SAN FRANCISCO, Calif. (KRON) — Privately owned security camera networks are spreading across San Francisco and many of them are paid for by a local cryptocurrency mogul.
The billionaire says his goal is to try and stop the rampant property crime that’s plaguing the city.
Shoppers in Union Square are likely too busy spending money to notice hundreds of cameras silently recording them.
High resolution surveillance networks are also keeping tabs on many parts of the city, like Japantown, the Tenderloin, and Fisherman’s Wharf. Cameras can be seen mounted from swanky mansions in Russian Hill to single-family homes in the Sunset.
It’s part of an effort called Safe City Camera Project where neighborhood-based networks help law enforcement crack down on crime.
Chris Larsen has spent millions of his personal fortune paying for some of these surveillance networks.
“The smash and grab thing is out of control in San Francisco,” Larsen said. “It’s gotten a little bit better but it’s like the worst in the country.”
But while the idea of a cryptocurrency mogul funding the citywide web of cameras sounds like the plot of a James Bond movie, the San Francisco-born billionaire says his motivation is to simply make the streets of his hometown safer.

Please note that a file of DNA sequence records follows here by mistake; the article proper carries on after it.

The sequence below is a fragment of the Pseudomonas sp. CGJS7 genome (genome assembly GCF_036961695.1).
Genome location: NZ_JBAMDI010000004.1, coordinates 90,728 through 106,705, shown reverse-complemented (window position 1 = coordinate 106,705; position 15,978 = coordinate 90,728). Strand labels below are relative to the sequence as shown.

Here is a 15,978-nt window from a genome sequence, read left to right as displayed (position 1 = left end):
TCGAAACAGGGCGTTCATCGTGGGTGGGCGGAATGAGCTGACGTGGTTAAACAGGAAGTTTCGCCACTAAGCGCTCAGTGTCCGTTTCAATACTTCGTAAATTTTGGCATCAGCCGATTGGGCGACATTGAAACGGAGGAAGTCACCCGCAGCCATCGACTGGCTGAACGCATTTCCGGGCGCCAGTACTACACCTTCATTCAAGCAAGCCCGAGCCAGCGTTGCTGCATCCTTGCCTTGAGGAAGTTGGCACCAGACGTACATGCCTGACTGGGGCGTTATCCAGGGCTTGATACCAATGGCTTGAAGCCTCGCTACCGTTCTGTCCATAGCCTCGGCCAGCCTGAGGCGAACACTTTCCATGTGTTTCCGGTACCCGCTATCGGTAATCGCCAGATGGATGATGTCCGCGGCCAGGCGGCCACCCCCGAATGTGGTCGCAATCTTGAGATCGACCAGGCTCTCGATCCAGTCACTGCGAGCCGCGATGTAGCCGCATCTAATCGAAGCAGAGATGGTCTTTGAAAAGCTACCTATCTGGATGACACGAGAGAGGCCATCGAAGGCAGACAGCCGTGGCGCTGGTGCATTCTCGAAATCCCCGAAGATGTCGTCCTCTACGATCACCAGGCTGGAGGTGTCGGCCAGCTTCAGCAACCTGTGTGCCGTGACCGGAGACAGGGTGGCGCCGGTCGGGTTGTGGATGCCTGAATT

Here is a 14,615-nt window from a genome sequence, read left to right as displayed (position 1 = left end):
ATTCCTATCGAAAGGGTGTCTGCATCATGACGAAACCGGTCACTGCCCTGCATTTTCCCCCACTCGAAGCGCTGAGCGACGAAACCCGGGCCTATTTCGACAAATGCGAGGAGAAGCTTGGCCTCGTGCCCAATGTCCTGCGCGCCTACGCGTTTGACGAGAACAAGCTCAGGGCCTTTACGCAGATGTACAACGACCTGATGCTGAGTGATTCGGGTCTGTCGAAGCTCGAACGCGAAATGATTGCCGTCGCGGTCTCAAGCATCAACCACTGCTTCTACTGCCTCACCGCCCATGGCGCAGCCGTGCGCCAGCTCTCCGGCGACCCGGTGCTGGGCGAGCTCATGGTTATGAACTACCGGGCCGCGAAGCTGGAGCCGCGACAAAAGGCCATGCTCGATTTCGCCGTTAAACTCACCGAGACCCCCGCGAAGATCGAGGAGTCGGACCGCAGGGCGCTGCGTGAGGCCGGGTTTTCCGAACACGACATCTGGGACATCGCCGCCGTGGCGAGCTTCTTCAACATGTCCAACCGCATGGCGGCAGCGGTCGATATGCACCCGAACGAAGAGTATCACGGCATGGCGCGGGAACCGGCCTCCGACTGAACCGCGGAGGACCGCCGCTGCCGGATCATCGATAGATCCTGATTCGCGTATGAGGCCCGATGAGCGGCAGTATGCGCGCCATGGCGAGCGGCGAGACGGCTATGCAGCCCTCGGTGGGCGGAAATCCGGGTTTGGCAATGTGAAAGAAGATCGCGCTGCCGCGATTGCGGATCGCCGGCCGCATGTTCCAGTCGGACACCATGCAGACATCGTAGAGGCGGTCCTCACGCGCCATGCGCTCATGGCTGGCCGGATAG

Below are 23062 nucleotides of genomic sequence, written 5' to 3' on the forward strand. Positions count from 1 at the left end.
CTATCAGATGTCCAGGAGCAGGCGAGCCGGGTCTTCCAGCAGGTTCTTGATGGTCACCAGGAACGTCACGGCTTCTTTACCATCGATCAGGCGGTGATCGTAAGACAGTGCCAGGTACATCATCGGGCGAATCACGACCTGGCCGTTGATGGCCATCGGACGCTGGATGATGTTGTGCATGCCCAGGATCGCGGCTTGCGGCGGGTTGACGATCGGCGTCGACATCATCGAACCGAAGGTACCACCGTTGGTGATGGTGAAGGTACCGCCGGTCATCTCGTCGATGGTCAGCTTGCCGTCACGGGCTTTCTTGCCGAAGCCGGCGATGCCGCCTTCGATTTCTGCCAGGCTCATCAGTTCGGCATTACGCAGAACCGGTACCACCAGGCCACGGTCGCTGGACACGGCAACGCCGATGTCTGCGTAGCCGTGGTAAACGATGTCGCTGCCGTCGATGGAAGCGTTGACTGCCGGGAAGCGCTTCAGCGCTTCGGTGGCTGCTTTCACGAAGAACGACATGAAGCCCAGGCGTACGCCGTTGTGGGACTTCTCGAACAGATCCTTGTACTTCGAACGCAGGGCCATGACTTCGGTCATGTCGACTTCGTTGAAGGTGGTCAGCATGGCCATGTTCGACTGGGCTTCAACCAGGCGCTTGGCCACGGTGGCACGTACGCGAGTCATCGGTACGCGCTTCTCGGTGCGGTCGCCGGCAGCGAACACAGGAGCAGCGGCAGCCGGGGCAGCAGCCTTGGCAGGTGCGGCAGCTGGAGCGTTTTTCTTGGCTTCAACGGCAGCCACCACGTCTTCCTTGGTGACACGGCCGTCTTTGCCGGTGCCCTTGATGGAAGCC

“We kind of live ground zero in one of the hot spots of the smash and grab epidemic,” Larsen explains.
Larsen and his family live near the crooked part of Lombard Street. It’s a magnet for sightseers as well as the criminals who prey on them.
The streets around the tourist attraction are littered with what some call “San Francisco snow,” the broken remains of car windows.
Larsen has seen the heartbreak firsthand.
“They park and go to visit a tourist site and within sometimes seconds their cars are broken into, their luggage is gone, passports, cash and they are just bewildered,” he said. “These poor people. This is their first introduction to San Francisco, so it’s a menace to our neighborhood but more importantly, we see what’s it doing to these people who are visiting our city. They love our city and they are just having this terrible experience and that’s kind of what prompted this.”
Larsen has paid for several high resolution cameras to be mounted on his neighbors’ homes.
He’s also donated to merchant groups in other neighborhoods to help them launch their own networks.
The goal is to help law enforcement catch what he believes are groups of professional criminals driving the bulk of this crime wave plaguing the city.
“We want to get everyone to buy in and not feel like they’re under surveillance,” explains Kyra Worthy, the Executive Director of San Francisco SAFE.
Worthy talked to KRON4 near the Moraga Street tiled steps in the Sunset. The Instagram-worthy mosaic draws a lot of tourists and car break ins to what is otherwise a quiet residential area.
So much crime happens in that area that neighbors posted signs with pictures showing the aftermath.
“We just want to help the residents feel a little bit more safer, you know, that they can actually park the cars, they can have visitors,” Worthy said.
San Francisco SAFE is a non-profit that has helped areas like this one in the Sunset form neighborhood watch groups.
So far, they’ve helped at least 15 neighborhoods establish their own camera networks.